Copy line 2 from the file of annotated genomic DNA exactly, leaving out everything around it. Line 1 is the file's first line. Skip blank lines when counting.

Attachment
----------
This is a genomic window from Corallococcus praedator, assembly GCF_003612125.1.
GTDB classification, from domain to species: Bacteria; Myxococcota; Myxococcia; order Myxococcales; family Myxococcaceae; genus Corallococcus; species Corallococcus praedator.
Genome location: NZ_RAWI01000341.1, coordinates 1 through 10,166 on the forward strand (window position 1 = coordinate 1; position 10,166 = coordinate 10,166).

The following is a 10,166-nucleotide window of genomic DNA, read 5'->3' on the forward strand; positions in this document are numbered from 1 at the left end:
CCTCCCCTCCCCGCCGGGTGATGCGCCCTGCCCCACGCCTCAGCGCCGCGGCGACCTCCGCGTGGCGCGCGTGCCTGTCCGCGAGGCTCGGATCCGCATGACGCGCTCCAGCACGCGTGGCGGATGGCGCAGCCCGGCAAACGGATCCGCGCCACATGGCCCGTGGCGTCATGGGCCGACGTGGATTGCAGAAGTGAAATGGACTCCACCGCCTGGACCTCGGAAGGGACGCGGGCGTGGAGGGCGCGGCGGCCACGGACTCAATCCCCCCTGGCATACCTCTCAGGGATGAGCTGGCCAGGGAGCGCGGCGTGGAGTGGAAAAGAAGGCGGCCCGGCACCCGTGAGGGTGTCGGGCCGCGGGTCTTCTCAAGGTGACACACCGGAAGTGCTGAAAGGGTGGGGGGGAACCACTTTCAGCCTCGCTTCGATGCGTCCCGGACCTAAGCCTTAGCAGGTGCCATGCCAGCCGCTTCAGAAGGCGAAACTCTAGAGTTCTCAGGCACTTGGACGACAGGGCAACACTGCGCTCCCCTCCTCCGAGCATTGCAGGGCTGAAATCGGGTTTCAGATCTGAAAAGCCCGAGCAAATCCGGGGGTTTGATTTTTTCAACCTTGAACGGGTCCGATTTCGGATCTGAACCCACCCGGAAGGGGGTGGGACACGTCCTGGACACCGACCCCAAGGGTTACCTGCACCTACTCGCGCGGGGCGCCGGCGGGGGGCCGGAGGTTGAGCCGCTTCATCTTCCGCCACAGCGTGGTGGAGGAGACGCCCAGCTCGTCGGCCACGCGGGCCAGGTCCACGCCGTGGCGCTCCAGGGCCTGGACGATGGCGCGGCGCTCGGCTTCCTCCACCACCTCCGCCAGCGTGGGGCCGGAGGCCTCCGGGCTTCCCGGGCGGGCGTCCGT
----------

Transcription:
GTDB classification, from domain to species: Bacteria; Myxococcota; Myxococcia; order Myxococcales; family Myxococcaceae; genus Corallococcus; species Corallococcus praedator.